According to a study released earlier this week, the latest bill is particularly cruel to Floridians: The nonprofit Center on Budget and Policy Priorities estimates the bill would strip $17 billion from the state's Medicaid funding
In short, the bill would replace the Medicaid expansion instituted under Obamacare with a temporary block-grant program, which allocates only static pools of money to states. Those grants would last from 2020 to
Cassidy and Graham somehow wrote a bill that analysts warn would actually be more harmful than repealing Obamacare without a replacement. The Congressional Budget Office has not yet computed how many people could lose coverage thanks to this monstrosity, but a full-on Obamacare repeal would rip insurance from 32 million people.
The Center warns the Cassidy-Graham proposal's impacts could be worse:
In fact, starting in 2027, Cassidy-Graham would likely be even more damaging than a straight repeal-without-replace bill because it would add large cuts to the rest of Medicaid — on top of eliminating the Medicaid expansion — by imposing a per capita cap on the entire program. The Congressional Budget Office (CBO) has previously estimated that the repeal-without-replace approach would ultimately leave 32 million more people uninsured. Cassidy-Graham would presumably result in even deeper coverage losses than that in the second decade as the cuts due to the Medicaid per capita cap continue to deepen.That's on top of all the other awful crap the bill would foist onto the American public, including provisions that would let insurers charge patients extra money if they have preexisting conditions like cancer or diabetes.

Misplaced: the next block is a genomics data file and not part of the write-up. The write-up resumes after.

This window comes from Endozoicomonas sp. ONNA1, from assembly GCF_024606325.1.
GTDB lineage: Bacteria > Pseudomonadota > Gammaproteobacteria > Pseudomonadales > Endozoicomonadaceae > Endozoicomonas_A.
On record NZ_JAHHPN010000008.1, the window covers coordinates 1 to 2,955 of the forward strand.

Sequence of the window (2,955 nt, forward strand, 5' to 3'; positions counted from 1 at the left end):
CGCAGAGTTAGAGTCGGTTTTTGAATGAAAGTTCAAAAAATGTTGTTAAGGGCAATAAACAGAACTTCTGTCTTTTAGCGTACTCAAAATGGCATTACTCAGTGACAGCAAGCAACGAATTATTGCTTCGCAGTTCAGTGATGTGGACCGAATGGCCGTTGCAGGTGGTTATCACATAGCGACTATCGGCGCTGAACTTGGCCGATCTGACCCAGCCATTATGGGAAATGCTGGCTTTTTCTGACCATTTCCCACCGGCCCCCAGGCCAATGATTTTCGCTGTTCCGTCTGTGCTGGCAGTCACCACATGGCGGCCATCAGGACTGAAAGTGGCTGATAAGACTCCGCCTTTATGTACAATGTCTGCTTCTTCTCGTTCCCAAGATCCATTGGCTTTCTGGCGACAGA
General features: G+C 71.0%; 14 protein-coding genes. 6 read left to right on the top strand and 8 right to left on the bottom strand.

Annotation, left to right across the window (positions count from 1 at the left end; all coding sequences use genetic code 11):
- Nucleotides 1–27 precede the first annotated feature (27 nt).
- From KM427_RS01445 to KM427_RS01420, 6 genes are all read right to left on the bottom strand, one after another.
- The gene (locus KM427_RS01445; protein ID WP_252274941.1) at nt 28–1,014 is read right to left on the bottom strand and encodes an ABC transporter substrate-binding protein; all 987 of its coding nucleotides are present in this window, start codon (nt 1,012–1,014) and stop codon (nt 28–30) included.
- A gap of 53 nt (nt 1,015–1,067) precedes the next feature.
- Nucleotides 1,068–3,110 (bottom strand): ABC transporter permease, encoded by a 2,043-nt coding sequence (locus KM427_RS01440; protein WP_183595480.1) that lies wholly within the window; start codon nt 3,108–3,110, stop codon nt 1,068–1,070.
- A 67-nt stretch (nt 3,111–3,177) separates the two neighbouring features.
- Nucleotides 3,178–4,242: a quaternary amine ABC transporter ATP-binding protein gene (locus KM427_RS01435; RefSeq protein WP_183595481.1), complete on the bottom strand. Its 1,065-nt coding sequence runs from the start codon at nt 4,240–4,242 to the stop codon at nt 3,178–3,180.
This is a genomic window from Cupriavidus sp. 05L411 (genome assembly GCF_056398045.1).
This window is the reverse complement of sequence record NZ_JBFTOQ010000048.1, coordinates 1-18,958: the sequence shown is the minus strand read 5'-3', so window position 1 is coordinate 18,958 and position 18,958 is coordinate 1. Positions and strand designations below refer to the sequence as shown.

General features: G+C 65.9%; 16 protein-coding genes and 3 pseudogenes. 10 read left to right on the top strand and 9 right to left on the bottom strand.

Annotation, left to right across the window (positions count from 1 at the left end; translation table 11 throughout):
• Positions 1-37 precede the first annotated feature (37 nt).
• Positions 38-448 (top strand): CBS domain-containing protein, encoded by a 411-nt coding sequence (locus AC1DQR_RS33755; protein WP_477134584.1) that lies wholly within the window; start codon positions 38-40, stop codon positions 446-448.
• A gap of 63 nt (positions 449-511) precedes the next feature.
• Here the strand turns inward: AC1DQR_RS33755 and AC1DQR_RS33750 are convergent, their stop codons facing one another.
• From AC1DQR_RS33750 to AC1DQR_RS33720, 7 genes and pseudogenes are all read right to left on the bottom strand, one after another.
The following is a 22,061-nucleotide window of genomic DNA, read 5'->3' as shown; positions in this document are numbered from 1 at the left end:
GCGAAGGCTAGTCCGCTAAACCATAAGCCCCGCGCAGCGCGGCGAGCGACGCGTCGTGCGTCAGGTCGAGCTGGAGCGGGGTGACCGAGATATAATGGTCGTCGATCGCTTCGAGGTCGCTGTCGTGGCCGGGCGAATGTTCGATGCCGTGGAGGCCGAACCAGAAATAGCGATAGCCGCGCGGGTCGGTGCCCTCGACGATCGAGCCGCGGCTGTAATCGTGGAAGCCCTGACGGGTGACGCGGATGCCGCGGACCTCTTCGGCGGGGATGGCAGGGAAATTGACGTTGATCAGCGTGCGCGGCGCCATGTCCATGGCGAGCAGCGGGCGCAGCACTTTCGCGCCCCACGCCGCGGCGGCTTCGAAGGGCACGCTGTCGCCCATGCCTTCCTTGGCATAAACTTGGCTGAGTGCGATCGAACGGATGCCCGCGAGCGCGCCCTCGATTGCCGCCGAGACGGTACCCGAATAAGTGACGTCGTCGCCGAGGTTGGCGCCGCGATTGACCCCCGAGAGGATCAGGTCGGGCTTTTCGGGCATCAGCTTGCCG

The Center for American Progress, a center-left think tank that backs establishment Democrats, has estimated that, for the typical 40-year-old patient in a state that eliminates preexisting-condition protections, premiums would jump by $142,650 for people with metastatic cancer, $72,980 for other serious cancers, and $26,580 for rheumatoid arthritis.
The bill is already teetering on the edge of death: The 52-member Senate GOP needs 51 votes to pass the measure, and Sen. Rand Paul is already staunchly opposed. But as anyone who watched the last late-night repeal fiasco in July knows, the Republican Party is always a few handshakes away from passing a repeal measure and literally killing its own constituents.
Floridians ought to call Rubio's office pronto and demand he
Rubio also might have an added incentive to vote for the plan. He has said multiple times that he hates Sen. Bernie Sanders' competing Medicaid-for-all plan, and the bill might give the GOP a backdoor way to hamstring the growing single-payer movement. Louisiana Sen. John Neely Kennedy said today he has submitted amendments to Cassidy-Graham that would make it illegal for states to set up their own single-payer insurance programs